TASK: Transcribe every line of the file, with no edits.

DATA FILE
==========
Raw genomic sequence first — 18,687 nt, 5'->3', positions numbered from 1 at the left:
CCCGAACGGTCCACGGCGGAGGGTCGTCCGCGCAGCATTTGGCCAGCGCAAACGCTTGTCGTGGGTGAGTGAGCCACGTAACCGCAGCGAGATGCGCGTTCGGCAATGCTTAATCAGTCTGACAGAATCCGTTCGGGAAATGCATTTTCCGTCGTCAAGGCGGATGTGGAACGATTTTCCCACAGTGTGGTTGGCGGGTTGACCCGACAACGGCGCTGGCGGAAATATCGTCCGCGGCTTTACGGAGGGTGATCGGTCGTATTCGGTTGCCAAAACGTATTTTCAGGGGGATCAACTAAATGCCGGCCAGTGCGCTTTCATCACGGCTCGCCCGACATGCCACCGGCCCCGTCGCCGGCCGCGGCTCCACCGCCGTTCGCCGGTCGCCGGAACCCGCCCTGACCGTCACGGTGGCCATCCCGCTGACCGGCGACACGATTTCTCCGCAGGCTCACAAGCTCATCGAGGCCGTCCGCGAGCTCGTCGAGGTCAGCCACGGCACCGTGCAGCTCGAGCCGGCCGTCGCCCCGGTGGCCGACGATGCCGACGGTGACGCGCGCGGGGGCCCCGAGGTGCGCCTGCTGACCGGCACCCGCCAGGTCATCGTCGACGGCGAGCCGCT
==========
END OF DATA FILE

Raw genomic sequence first — 18,687 nt, 5'->3', positions numbered from 1 at the left:
CCCGAACGGTCCACGGCGGAGGGTCGTCCGCGCAGCATTTGGCCAGCGCAAACGCTTGTCGTGGGTGAGTGAGCCACGTAACCGCAGCGAGATGCGCGTTCGGCAATGCTTAATCAGTCTGACAGAATCCGTTCGGGAAATGCATTTTCCGTCGTCAAGGCGGATGTGGAACGATTTTCCCACAGTGTGGTTGGCGGGTTGACCCGACAACGGCGCTGGCGGAAATATCGTCCGCGGCTTTACGGAGGGTGATCGGTCGTATTCGGTTGCCAAAACGTATTTTCAGGGGGATCAACTAAATGCCGGCCAGTGCGCTTTCATCACGGCTCGCCCGACATGCCACCGGCCCCGTCGCCGGCCGCGGCTCCACCGCCGTTCGCCGGTCGCCGGAACCCGCCCTGACCGTCACGGTGGCCATCCCGCTGACCGGCGACACGATTTCTCCGCAGGCTCACAAGCTCATCGAGGCCGTCCGCGAGCTCGTCGAGGTCAGCCACGGCACCGTGCAGCTCGAGCCGGCCGTCGCCCCGGTGGCCGACGATGCCGACGGTGACGCGCGCGGGGGCCCCGAGGTGCGCCTGCTGACCGGCACCCGCCAGGTCATCGTCGACGGCGAGCCGCT